burnley

Burnley Students Critical of Proposed Library Cuts

8 April 2018

The University library is planning on cutting working hours for Burnley library staff, drawing backlash from the Burnley Student Association (BSA). Following negotiations, the University and Burnley library staff have compromised by providing increased student access hours.

The proposal stands to come into effect in semester two, giving librarians weekday hours of 1pm to 5pm on Monday, Wednesday, and Friday and 1pm to 6pm on Tuesday and Thursday, and swipe card access for staff and students from 8am to 9pm, from Monday to Friday. During swipe card access hours, students will have access to the general collection, self-service checkouts, and a query service connected to the ERC Service Desk.

The BSA has launched a petition and a survey to fight the library cuts and is working with the University of Melbourne Student Union to contact old alumni and raise awareness. “It’s the BSA’s position that out of hours access is insufficient because it leads to theft and loss of tracking,” said BSA Campus Coordinator James Barclay. “Librarians are more than just a bookkeeper … they are essential in helping students find what they need and also guide and study.”

The library staff also held a feedback meeting on 28 March, where 20 of the approximate 250 student body were present. In it, a University professor encouraged spreading awareness, telling students, “you should make your voice heard.”

The University explained the cuts as a response to steadily tightening staffing resources and a decline in loans and service desk enquiries at Burnley Library in recent years. They cited statistics which showed a decline of 3,018 loans and 220 queries from 2015 to 2017. According to a University spokesperson, the current proposal is expected “to continue to meet the demand of students.”

However, the number of loans do not accurately reflect the number of people using the books, according to BSA Advocacy Officer Charlotte Bartlett-Wynne, who said that students usually read the books in the library without borrowing them. Bartlett-Wynne highlighted the importance of longer library access, stating that, “A lot of [students] have class for a lot of the day … and a lot of the books are really big and heavy, and so taking them home would be a problem for people who ride here, who take public transport.” When asked what proportion of Burnley students would be against the cuts, she replied, “100 per cent.”

Barclay personally condemned these changes as “cutting into the resources to ultimately squash a campus that is otherwise seen as a liability”, and described the University as “more focused on making money than about providing quality education.” Bartlett-Wynne added that, “as much as we appreciate the compromise [of swipe card access hours] … that’s still not going to be good for us. It’s going to be better than nothing, but it’s still not going to be good. We want to have our library back.”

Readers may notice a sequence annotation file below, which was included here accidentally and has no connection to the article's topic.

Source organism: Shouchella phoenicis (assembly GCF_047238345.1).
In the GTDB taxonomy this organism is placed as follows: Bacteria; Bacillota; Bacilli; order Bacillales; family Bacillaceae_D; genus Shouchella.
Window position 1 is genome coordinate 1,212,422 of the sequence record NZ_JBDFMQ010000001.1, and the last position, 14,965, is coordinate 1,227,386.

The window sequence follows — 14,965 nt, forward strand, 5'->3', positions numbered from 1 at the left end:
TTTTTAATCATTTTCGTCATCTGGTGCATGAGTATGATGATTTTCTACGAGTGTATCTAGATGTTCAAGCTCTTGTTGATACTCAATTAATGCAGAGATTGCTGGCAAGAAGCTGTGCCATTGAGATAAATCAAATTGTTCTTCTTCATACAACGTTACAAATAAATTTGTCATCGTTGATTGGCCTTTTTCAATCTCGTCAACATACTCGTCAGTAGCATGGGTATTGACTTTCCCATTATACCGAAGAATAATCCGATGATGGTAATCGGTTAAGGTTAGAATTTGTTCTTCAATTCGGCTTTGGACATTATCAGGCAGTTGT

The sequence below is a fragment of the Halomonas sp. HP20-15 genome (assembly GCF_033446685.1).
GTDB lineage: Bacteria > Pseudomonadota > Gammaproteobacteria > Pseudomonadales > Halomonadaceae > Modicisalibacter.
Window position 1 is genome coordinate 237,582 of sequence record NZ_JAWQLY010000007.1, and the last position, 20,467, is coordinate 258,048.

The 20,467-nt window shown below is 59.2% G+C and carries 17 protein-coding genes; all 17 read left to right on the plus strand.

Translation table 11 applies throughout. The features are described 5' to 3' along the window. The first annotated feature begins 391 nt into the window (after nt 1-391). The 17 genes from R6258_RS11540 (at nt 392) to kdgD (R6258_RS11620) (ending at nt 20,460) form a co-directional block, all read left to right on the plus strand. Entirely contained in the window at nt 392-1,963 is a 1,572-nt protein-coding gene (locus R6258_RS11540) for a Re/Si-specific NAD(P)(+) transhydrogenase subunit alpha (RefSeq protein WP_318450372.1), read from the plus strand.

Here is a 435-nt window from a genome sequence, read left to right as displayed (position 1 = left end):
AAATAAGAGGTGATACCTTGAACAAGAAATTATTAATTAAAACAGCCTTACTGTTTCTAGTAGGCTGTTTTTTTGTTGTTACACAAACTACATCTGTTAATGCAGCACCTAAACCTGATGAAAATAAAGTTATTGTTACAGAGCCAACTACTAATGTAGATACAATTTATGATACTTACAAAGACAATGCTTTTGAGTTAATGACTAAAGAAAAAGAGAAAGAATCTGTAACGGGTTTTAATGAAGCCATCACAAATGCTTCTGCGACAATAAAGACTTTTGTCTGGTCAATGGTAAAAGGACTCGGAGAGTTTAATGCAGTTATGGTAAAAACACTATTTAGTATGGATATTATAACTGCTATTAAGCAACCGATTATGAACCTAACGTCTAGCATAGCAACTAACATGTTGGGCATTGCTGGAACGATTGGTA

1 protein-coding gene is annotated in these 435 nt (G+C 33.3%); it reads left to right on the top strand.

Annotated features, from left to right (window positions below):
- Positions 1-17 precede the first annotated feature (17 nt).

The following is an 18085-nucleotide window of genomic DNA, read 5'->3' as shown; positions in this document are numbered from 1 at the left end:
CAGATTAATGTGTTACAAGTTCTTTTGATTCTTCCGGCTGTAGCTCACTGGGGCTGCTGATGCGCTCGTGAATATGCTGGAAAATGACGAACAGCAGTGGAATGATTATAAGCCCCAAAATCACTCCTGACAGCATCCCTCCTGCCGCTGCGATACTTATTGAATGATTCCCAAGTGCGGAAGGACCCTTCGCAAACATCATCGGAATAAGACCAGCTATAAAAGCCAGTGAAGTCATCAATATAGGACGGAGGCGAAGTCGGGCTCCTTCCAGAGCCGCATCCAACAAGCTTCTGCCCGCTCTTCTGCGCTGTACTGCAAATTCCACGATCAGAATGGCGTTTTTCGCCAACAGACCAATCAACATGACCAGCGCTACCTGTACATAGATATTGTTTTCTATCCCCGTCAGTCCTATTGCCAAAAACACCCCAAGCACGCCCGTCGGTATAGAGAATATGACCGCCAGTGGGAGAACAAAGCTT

The National Tertiary Education Union is also against this proposal, which was described as “a further diminishment of the services available to students and another step backwards” by Melbourne Branch President Steve Adams. “Students are expected to pay thousands of dollars for their education, yet the University is offering fewer services in spite of the increased cost of their education,” he added.

This takes place amidst other cuts in the Burney Campus, such as last year’s cancellation of the Associate Degree in Urban Horticulture, and the loss of 27 Burnley library staff following the 2015 Business Improvement Program (BIP). Classroom buildings have also been sold to corporate real estate earlier this year according to Barclay, who stated that “it seems… the university is chipping away at this campus for the price of real estate.” He also attributed these cuts to the BIP, which he described as “a cost saving measure… the ultimate goal of [which] is to centralise everything into Parkville”. Since the BIP, the library has been staffed by a rotation of non-permanent librarians, consisting of permanent staff from Parkville and casual staff.

Cuts to the University libraries are also ongoing, with a forced reduction of library staff by 1.5 per cent every year, according to Karen Kealy, the associate director for information services and library spaces. She stated that last year libraries were fined for going over the staffing allowance. “We have to manage our libraries with the limited staff we have, and the limited budget we have,” she explained.

This isn’t the first time that the University has proposed cuts to Burnley library hours. In 2015, following the BIP’s cuts to library staff, the University sought to cut opening hours. Due to student backlash, the proposal was abandoned.


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